Courtney B. Vance and Suzan-Lori Parks discuss ‘Genius: Aretha’ on theGrio’s ‘Acting Up’ podcast
The two talents revealed their intention to honor the Queen of Soul in the new project
It’s almost time for the highly-anticipated third season of NatGeo’s Genius anthology to debut and this time, the eight-episode limited series will focus on one of music’s greatest icons, Aretha Franklin.
Genius: Aretha premieres on March 21 and in it, we will see Cynthia Erivo starring as the late singer known as the “Queen of Soul” alongside Courtney B. Vance, who plays her father, C.L. Franklin.
Pulitzer Prize-winning playwright Suzan-Lori Parks served as showrunner for the series that also stars Patrice Covington and Malcolm Barrett.
During a candid conversation on theGrio’s newest podcast, Acting Up, Vance revealed his approach to the controversial character who was a celebrated minister, musician, and civil rights leader with his own vices to contend with.
“Anybody during that time period saw the person being shot and hung and burned and dragged and those fingers taken as souvenirs… and so he came up out of that. And of course, there was no psychologists or psychiatrists there to help these people through,” he explains.
“We’ve seen the the Martin [Luther King Jr.] on a pedestal. We have Malcolm [X], Rosa [Parks], we’ve got Coretta [Scott King], we know them on the pedestal. I think it’s important, you know, eventually to talk about the fact that they were human; that they had foibles; that they hurt. They had longings,” he continues.
When it comes to the prolific preachers reported proclivity for fast-living, partying, and women, Vance explains that despite his vices, he was an essential and influential figure for so many.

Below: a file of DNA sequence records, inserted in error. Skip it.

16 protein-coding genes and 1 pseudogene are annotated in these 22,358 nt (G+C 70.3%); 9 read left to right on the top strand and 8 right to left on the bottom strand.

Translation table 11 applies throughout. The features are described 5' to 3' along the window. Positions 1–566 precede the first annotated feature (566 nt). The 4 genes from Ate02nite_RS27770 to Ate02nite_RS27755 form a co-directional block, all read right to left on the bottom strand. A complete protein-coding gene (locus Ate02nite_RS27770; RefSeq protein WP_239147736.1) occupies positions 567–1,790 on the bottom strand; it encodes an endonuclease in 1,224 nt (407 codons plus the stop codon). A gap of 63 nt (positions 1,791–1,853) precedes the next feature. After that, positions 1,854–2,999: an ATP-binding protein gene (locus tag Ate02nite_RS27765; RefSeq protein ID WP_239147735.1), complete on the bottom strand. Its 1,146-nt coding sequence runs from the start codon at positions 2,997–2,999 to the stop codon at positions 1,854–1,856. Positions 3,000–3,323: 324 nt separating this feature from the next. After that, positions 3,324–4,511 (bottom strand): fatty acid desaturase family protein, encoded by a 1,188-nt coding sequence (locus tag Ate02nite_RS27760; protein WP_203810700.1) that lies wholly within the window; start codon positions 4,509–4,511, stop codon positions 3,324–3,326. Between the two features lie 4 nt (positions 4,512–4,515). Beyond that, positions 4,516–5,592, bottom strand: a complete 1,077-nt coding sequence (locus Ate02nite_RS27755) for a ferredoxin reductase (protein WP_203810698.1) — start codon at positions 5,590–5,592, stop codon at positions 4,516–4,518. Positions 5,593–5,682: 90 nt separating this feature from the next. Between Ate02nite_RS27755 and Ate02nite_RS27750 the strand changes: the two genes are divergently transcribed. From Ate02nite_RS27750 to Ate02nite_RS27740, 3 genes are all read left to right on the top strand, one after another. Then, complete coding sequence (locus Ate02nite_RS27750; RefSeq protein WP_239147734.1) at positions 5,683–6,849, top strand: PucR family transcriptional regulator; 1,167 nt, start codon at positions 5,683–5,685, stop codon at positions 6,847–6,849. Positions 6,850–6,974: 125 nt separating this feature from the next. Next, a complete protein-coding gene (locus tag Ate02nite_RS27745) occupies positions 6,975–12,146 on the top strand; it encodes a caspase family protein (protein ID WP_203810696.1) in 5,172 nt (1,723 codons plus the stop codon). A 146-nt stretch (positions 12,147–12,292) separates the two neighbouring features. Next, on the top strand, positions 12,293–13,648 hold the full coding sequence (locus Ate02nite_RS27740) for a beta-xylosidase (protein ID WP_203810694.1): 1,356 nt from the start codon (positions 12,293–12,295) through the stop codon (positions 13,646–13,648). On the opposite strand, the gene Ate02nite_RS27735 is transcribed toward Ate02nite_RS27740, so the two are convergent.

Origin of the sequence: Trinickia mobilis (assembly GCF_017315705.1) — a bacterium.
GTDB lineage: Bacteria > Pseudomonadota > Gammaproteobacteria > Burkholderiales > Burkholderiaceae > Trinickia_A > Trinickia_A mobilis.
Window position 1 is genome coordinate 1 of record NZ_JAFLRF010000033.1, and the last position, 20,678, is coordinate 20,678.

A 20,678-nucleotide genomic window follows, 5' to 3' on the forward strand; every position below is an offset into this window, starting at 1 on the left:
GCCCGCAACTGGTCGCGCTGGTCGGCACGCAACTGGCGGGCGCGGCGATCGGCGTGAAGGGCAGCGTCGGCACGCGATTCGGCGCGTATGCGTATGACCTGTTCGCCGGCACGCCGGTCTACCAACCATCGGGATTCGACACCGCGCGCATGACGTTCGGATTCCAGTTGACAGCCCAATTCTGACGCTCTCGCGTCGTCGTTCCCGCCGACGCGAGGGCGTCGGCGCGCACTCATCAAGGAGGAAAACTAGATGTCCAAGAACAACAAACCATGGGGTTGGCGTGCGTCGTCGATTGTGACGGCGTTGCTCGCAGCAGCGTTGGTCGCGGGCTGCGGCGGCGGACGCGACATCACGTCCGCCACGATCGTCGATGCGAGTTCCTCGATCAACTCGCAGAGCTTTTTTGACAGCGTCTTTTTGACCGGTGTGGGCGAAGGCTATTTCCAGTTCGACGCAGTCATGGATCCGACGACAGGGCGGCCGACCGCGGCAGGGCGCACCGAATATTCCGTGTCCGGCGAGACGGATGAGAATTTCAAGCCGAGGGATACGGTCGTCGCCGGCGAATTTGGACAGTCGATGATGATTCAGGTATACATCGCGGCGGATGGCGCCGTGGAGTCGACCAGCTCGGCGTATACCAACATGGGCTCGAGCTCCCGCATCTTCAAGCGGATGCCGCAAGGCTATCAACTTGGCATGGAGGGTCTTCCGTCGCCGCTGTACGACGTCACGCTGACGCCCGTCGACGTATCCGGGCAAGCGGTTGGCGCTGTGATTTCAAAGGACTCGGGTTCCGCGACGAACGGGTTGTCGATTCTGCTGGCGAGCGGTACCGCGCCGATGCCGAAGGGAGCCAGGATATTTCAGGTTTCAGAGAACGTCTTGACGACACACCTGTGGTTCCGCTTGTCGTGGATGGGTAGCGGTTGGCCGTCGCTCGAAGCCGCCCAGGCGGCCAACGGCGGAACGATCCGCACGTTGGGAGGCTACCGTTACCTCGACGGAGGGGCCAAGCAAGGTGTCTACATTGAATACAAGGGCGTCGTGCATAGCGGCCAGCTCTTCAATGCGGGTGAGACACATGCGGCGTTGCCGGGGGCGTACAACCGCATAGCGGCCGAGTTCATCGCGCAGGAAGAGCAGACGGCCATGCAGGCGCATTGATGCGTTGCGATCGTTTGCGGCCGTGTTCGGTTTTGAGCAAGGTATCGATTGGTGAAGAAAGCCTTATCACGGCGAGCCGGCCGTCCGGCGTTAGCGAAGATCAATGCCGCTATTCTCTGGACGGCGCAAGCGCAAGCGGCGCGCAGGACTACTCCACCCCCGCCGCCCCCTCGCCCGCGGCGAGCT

“They ran the family out of Memphis because of something that C.L. had done,” he continues. “Yes, he messed up. He messed up bad. But we know what the world is against us.”
He also spoke about Aretha Franklin’s ability to overcome seemingly insurmountable obstacles, including having a child at age 12 and dealing with abusive men.
“The people will be able to see that she struggled like we struggle; that she was no different, absolutely no different than we are. She had pain. The question is, what are you going to do about? How are you going to handle it?”
Parks discussed her commitment to humanizing the iconic figures she portrays onscreen.
“I really worked very hard to humanize all of them. I mean, what most of us know about Aretha Franklin is a bunch of labels like, ‘She’s a diva! She’s the queen of shade!’ and ‘She’s the queen of soul.’ But what does that mean, really? Then we know her quirks, you know, ‘She doesn’t like air conditioning!’ So there are a lot of little sound bite things, but to I worked very hard to humanize Aretha, C.L., Irma and every single character that we had in the show. To humanize a character, a Black character, a Black person is still, in 2021, a political act,” she says.
“So by humanizing C.L. Franklin, we’re not just reducing him to a lot of soundbites and headlines, you know what I’m saying? Nor are we doing that to Aretha. So that was my intent with every single character across the board.”
The eight-episode limited series Genius: Aretha premiered March 21 on NatGeo. Check out the full conversation with Courtney B. Vance and Suzan-Lori Parks on the latest episode of Acting Up.
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